As we begin this new decade of 2020, we recommend Rooted and Rising to everyone who is seeking spiritual meaning and strength as they take action to stabilize the climate and to build a more equitable society.
This is not a book about facts and figures, charts and numbers. This is a book about personal stories and testimony, about witnessing to what we love, what we yearn for, what we mourn, and what we are fiercely committed to protecting.
As you read through the essays, you will notice that the authors draw from the depths of their faith and help us rise to meet the challenges we face with their own distinctive voice.
Some of them share a story about losing and finding hope. Others share spiritual practices or perspectives that help them to stay grounded and to cultivate a peaceful heart. Each of them reveals the spiritual roots of their activism that enable them to rise each day and keep going.
Even if you don’t identify with a particular religious tradition, we believe that these writers have something to say to anyone who is seeking wisdom, strength, and hope in the face of an uncertain future. We trust that the depth and honesty of these essays will refresh you.
Rooted and Rising Reading Plan for 2020
The 21 essays of Rooted and Rising are divided into seven sections: 1) Rooting in interfaith friendship; 2) Rising in local activism; 3) Rooting science and policy in faith and spirituality; 4) Rising from the margins; 5) Rooting in liturgy, moral vision, and vocation; 6) Uprooted, replanted, and rising; and 7) Grief, love, and trees.
Together with the Questions to Ponder and a Spiritual Practice chapter following the Introduction and each section, there are 28 chapters. We recommend reading a chapter a day in the month of January (or any month this year) to give you the spiritual resilience needed for climate action in 2020 and beyond.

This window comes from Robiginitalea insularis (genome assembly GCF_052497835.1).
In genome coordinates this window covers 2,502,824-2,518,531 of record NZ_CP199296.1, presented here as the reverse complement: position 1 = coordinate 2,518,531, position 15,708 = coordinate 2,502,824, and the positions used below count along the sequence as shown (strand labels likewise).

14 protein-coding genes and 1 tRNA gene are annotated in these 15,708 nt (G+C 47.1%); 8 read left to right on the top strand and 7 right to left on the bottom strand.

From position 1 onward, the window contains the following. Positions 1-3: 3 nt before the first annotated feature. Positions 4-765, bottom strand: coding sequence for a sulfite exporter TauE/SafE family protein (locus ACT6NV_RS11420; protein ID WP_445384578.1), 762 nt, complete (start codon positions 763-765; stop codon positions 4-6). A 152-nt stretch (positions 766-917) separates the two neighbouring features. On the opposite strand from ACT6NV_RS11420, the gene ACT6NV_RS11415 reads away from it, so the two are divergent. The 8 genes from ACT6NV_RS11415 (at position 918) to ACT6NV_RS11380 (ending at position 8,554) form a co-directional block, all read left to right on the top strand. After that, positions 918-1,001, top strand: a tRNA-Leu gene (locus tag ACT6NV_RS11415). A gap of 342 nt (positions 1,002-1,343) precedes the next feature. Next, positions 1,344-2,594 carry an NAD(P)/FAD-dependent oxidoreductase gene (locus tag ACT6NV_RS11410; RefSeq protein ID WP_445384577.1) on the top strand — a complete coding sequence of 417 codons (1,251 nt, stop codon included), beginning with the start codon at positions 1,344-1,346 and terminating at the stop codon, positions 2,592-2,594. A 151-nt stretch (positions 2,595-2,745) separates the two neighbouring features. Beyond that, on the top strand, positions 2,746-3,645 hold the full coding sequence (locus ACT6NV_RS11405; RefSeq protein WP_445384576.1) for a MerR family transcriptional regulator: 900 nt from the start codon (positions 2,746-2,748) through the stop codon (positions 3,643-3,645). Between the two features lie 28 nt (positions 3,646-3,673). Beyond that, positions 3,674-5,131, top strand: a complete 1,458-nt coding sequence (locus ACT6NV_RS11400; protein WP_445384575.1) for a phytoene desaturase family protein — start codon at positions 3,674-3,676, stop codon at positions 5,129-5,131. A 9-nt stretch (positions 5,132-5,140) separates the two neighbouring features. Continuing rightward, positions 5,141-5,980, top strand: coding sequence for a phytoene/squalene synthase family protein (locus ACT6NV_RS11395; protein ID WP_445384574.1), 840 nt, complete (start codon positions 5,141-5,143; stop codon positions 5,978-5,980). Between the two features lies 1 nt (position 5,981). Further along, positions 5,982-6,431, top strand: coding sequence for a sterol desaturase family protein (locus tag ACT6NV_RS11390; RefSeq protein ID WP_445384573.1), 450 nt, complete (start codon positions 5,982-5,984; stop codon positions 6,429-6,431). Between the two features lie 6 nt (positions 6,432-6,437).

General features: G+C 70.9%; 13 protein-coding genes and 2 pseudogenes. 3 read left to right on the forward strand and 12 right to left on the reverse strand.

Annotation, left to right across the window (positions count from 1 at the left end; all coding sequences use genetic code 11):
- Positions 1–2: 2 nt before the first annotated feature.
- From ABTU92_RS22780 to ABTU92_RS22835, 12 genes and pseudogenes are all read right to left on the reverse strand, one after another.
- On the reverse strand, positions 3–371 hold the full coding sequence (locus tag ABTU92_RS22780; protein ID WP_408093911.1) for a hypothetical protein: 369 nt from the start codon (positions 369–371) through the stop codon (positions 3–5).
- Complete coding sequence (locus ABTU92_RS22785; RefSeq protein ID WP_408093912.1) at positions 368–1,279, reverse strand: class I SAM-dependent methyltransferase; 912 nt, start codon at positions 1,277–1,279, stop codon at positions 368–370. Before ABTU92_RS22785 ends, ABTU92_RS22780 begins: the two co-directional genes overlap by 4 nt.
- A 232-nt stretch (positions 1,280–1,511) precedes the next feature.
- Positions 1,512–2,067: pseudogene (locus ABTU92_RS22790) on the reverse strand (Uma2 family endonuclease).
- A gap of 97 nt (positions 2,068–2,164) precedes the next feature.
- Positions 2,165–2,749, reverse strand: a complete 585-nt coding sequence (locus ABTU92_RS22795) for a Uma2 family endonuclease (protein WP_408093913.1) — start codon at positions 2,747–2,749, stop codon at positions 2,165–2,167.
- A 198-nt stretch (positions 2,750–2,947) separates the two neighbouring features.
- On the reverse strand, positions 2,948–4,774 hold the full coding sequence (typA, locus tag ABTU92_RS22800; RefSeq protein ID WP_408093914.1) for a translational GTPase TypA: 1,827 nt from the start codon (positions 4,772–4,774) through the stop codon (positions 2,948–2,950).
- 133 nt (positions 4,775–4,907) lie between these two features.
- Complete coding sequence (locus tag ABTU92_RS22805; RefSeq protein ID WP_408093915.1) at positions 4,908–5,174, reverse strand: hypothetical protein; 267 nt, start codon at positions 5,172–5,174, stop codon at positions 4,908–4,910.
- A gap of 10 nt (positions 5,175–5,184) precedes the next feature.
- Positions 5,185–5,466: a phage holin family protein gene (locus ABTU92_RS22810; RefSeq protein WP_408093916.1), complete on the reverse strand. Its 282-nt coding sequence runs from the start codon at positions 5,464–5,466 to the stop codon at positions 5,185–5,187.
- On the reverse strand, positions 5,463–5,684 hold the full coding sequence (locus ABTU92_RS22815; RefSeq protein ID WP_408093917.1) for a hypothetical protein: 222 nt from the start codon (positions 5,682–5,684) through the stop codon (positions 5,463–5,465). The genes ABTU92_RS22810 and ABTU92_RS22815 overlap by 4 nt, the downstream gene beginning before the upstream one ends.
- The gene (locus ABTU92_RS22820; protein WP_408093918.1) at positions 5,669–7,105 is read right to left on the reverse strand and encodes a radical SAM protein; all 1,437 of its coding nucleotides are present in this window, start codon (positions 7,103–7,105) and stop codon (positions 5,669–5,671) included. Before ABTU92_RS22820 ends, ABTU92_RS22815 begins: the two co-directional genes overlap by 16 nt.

We believe that the climate crisis can become a doorway to a new way of inhabiting Earth.
The emergency in which we find ourselves can serve as a catalyst for spiritual and societal transformation. It is our deepest, most fervent hope that the wisdom of the world’s religious and faith traditions can help to midwife whatever new life will be born out of this cataclysmic time.
Rooted and Rising was recognized as a #1 “Hot New Release” on Amazon in the category of Christian Ecumenism. The book is available from Rowman & Littlefield, and you can use the code RLFANDF30 for a 30% discount until April 30, 202: https://rowman.com/ISBN/9781538127759/Rooted-and-Rising-Voices-of-Courage-in-a-Time-of-Climate-Crisis
Leah D. Schade is the Assistant Professor of Preaching and Worship at Lexington Theological Seminary in Kentucky. She is the author of Preaching in the Purple Zone: Ministry in the Red-Blue Divide (Rowman & Littlefield, 2019), Rooted and Rising: Voices of Courage in a Time of Climate Crisis (Rowman & Littlefield, 2019), and Creation-Crisis Preaching: Ecology, Theology, and the Pulpit (Chalice Press, 2015).